Creating a Successful Wedding Photography Business

 

Creating a Successful Wedding Photography Business

 

Lesson Info

Photoshop® Editing Overview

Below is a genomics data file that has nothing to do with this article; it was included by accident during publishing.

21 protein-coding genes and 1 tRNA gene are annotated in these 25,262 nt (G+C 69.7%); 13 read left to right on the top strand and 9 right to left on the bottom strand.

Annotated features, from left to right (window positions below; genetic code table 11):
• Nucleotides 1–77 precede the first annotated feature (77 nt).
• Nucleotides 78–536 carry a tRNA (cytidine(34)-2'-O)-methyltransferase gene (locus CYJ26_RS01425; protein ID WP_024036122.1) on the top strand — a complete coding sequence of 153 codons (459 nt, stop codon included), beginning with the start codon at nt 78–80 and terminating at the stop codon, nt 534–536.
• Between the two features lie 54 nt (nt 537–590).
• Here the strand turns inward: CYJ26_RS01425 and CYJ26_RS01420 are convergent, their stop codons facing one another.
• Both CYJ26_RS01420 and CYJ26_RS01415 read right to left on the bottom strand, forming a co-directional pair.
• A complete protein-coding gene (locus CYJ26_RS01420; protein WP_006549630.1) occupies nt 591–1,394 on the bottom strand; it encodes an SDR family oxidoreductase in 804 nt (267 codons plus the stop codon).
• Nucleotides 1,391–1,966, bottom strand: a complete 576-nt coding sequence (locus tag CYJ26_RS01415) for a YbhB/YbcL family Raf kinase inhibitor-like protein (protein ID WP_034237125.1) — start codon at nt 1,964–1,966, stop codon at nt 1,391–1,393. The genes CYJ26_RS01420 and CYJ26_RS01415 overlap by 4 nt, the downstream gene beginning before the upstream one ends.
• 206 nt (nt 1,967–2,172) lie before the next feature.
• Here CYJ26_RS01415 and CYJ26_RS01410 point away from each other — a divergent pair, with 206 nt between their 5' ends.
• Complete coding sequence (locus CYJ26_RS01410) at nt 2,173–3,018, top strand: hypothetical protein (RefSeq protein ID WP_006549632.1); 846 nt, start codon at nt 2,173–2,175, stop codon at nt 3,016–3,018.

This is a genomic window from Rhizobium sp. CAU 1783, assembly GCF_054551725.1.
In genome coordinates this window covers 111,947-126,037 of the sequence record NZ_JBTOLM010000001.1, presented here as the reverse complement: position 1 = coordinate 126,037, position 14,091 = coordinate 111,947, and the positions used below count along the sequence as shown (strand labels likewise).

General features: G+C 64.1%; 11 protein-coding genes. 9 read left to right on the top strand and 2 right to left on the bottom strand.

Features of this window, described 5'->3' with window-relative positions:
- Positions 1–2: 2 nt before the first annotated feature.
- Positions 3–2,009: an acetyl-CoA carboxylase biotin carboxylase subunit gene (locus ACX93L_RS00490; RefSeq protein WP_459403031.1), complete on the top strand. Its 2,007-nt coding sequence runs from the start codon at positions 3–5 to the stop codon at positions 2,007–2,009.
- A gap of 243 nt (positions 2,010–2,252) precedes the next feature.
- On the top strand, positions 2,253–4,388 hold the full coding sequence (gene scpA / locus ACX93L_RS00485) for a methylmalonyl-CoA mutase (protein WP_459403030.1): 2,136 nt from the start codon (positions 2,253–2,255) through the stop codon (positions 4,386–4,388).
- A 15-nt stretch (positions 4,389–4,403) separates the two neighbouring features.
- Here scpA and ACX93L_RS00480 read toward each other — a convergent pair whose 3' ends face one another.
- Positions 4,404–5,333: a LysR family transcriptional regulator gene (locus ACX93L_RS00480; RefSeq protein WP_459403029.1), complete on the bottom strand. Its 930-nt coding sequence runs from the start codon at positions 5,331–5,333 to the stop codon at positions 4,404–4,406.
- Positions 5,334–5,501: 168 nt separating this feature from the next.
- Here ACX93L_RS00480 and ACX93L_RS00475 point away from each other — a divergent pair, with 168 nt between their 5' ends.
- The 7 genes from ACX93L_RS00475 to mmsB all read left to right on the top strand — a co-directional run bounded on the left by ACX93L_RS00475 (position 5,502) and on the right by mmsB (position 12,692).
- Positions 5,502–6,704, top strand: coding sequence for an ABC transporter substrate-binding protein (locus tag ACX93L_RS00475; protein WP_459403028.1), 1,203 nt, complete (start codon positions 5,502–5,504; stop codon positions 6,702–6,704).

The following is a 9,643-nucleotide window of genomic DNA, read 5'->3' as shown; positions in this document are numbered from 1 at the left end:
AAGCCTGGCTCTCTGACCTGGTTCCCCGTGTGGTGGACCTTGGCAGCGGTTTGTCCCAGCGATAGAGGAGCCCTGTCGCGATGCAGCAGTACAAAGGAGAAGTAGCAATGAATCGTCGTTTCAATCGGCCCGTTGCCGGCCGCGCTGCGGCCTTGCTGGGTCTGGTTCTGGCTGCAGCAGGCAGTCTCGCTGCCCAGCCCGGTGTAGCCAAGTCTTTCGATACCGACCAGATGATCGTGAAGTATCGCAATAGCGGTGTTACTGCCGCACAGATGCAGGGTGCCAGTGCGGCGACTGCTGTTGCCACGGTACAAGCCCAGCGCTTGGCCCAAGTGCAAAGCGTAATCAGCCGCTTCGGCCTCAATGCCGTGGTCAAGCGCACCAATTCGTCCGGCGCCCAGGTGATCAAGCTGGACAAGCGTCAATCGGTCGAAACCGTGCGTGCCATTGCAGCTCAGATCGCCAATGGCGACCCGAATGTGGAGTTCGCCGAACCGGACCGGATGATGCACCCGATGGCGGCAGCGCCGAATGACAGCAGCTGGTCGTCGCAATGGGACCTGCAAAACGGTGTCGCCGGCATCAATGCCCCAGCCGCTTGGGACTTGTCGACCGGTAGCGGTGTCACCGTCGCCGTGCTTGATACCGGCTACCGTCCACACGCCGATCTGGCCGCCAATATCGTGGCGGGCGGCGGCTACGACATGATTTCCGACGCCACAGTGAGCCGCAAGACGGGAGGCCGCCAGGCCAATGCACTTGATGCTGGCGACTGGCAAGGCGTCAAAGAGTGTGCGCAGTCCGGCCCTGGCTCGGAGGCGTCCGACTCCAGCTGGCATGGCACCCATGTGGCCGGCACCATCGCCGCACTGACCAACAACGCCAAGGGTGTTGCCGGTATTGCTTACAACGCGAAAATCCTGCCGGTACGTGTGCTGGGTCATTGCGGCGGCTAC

Okay, guys. Photoshop is my background. Lightroom is my negative. So now I've colored corrected everything, we're gonna go into Photoshop. Before we go there, I'm gonna show you some examples, what I do to the pictures, then I'm gonna demonstrate each picture. My Photoshopping is very standard. I always do the same, the same, the same. I want to achieve one thing at the picture, then if you want to run a filter on top of it, it's okay. But you need to reach a stage, finish the picture, then either leave it as it is or run a filter to give it an effect. Filter, there are so many good plugins out there. You can buy filter, and if it suits the picture, run it. It's up to you. But it's important before you apply a filter, you have to reach somewhere with the picture. Okay, now, the three most important softwares for me: Photoshop. This is Nik Software. You can get it from Google. It's free. I recommend everyone download this software, because it's the best plugin I've ever worked with. Unf...